My first day in retail sales, I was told (not taught, told) “the road to the sale”. This was, as we all know, a very specific set of steps that we had to take customers through (read: drag them kicking and screaming sometimes) in order to sell them a car our way.
I’ve caused controversy in the past with my blog that The Road to the Sale is Dead. Regardless of the hate mail I received from naysayers and old-timers (much of which was received in email, not text or Messenger, natch), I still stand by this statement. There should be no series of required steps a person must adhere to in order to purchase an automobile. Certainly, there are necessities such as filling out a credit statement to get approved for a loan, but that does not need to take place in any specific order.
Fortunately, I’ve been able to consult for other retail industries outside of automotive so see beyond the four walls of a dealership’s showroom floor when sharing my beliefs. In other industries, they talk of a “Path to Purchase”. Again, semantically, I don’t love this either – but at least with a “path”, it leaves room for flexibility of processes.
This is why every process we create on behalf of DealerKnows’ clients is meant to allow the customer to dictate their needs as part of the buying process, while maintaining control of the actions. This is what I like to call embracing the “Bridge to Buying”.
When you think of a “road to a sale”, you envision a sequence of rigid steps one must complete in chronological order while in store as a means to purchase a vehicle. Close your eyes and imagine a road. What does it look like? It’s long, isn’t it? Goes off into the distance where you can’t see it end? Maybe some turns that get you off-balance? That is not what a purchase process needs to be built like.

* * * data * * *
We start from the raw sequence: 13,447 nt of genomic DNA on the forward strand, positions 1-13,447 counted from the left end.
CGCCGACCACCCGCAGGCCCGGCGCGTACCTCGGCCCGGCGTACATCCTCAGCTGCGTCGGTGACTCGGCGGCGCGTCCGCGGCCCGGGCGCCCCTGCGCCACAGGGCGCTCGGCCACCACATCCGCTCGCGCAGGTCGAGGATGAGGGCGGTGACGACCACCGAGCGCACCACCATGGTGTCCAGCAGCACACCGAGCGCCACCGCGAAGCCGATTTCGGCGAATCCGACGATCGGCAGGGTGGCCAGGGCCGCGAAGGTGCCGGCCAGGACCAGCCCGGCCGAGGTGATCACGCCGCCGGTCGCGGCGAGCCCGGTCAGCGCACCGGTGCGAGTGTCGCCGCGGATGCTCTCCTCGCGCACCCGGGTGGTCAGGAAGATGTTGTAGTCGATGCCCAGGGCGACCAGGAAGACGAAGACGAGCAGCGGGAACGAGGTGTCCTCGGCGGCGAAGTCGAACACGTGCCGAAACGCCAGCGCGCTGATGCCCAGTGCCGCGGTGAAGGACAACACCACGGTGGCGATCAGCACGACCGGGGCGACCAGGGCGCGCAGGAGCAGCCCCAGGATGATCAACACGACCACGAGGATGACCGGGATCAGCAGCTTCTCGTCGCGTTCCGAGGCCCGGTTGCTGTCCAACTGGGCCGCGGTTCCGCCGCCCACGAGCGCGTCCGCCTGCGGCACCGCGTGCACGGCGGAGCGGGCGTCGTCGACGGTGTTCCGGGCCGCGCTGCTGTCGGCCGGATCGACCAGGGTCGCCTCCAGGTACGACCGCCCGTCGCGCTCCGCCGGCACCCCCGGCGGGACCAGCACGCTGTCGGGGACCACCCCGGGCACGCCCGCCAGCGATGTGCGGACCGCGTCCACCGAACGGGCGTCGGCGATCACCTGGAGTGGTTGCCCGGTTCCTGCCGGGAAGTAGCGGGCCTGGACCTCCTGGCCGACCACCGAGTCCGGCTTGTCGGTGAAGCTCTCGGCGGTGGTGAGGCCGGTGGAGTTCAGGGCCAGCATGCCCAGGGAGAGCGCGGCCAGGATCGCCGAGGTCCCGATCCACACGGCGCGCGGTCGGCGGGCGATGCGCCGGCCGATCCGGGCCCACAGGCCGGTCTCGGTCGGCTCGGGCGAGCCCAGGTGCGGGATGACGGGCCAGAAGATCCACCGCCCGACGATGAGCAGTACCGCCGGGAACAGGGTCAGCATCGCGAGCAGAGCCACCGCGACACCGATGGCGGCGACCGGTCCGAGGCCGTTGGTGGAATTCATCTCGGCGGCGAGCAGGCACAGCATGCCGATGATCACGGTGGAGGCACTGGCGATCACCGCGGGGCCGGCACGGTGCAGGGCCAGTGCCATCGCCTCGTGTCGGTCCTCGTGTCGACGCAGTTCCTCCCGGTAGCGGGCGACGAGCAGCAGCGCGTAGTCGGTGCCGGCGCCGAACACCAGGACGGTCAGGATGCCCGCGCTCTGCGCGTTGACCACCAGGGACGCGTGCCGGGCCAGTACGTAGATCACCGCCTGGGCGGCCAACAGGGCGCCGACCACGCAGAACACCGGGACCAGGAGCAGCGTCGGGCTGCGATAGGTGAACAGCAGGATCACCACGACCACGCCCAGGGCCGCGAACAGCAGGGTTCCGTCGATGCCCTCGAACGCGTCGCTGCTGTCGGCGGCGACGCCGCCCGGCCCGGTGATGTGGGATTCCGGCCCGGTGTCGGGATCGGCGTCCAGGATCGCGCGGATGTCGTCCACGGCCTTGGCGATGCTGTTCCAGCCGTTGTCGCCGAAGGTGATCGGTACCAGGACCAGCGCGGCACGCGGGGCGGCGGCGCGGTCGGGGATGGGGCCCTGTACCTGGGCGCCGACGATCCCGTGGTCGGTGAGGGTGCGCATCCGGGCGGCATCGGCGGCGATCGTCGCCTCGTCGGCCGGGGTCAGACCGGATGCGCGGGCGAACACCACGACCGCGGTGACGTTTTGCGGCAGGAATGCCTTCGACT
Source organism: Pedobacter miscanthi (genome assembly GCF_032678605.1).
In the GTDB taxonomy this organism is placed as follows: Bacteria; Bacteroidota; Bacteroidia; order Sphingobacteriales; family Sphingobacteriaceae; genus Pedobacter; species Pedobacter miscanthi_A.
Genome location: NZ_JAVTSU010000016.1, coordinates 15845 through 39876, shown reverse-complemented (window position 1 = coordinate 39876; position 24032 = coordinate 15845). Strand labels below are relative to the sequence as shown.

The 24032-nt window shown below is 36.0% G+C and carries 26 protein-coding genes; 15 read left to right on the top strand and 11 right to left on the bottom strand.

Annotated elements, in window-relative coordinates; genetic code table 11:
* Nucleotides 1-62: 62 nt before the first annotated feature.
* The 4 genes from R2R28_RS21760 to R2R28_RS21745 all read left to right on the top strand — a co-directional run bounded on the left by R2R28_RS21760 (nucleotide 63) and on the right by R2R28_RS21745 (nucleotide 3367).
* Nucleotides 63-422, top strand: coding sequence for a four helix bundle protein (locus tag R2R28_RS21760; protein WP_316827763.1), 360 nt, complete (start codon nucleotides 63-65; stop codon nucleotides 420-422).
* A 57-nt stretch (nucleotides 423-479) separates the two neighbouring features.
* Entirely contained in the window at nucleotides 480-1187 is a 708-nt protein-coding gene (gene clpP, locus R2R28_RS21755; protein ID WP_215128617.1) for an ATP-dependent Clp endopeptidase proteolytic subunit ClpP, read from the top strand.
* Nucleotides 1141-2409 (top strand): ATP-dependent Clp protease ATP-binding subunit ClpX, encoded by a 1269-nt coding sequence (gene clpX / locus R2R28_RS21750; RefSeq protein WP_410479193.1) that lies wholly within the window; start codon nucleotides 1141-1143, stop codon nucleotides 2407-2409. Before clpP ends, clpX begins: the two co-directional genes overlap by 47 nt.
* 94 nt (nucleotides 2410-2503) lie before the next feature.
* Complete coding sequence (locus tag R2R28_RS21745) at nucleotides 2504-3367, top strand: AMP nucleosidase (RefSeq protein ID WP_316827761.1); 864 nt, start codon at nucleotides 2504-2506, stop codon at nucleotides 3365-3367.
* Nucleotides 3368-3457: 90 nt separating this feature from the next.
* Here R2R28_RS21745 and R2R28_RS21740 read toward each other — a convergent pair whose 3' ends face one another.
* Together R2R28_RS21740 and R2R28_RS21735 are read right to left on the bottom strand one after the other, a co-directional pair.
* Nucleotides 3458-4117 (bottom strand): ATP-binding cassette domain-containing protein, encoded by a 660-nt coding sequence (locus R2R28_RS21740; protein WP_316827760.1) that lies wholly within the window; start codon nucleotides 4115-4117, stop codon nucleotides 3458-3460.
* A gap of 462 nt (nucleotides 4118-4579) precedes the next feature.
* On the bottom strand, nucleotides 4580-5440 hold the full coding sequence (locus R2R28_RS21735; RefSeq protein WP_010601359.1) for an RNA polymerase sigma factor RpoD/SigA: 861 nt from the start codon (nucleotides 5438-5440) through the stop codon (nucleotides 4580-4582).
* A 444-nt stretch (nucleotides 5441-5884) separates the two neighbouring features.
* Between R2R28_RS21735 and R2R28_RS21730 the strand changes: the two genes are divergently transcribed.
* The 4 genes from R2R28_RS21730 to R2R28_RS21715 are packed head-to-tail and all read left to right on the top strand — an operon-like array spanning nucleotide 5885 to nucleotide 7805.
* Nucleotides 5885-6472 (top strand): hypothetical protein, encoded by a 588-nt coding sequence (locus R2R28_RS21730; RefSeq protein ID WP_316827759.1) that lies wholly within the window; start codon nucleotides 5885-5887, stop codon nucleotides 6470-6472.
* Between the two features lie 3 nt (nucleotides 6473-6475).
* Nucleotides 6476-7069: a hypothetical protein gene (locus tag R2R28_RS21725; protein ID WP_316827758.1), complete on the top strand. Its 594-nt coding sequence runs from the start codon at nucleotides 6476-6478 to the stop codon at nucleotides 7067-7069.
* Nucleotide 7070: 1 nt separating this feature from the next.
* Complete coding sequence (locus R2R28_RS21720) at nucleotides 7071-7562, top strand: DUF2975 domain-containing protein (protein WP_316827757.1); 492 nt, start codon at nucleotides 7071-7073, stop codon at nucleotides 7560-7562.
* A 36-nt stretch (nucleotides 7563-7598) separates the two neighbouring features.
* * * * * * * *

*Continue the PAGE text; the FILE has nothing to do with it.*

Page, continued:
When you hear of a “path to purchase”, you may think of a sequence of tasks that give you the ability to buy a product. At least they’re somewhat on the right path because you can deviate from a path. Close your eyes and think of a path. Is it made of dirt? Are there trees and bushes around that you may have to brush away? You can’t see where it ends, can you? Again, when designing a sales process, a path is not what you want to mirror. While the customer is in charge, there are still obstacles they must traverse.
Now close your eyes and imagine a bridge. It is a short distance that allows you to travel safely over dangerous terrain or water. It gets you past what you want to avoid. In this instance, consumers want to avoid the troubled waters of a long, drawn-out car purchase. A bridge is the quickest way to get over or around a chasm of traffic or doom. So when designing a showroom process that mimics a bridge, you’re allowing shoppers to buy something instead of being sold something, you are thinking of the customers’ needs first rather than the need to control.
A Bridge to Buying can include digital tools that allow easier, quicker researching, shopping, comparisons, approval, on your website so it can be done at their speed with little interruption. This also includes in-showroom technology that speeds up the shoppers in-store visit. (Think trade kiosks, online shopping tools, and key tracking that geo-locates in-stock inventory, not tablets in the hands of the salespeople). Every instance in which a process can be built where you aren’t standing in front of a customer and blocking them from the inevitable purchase, that is the place for a “Bridge to Buying”.
Some consumers will always need additional guidance. Alerts of new inventory, consideration sets, or purchase scenarios will inevitably be a desire for shoppers. Yet, forcing customers through our way of doing business has been the impetus for online buying services and brands such as Carvana, Roadster, Vroom, Honcker, and, even Tesla. Sales is no longer about required activities, as it has evolved into adaptability and active listening measures. Serve the needs of the customer before the needs of yourself and you’ll find profit on the other side of their Bridge to Buying.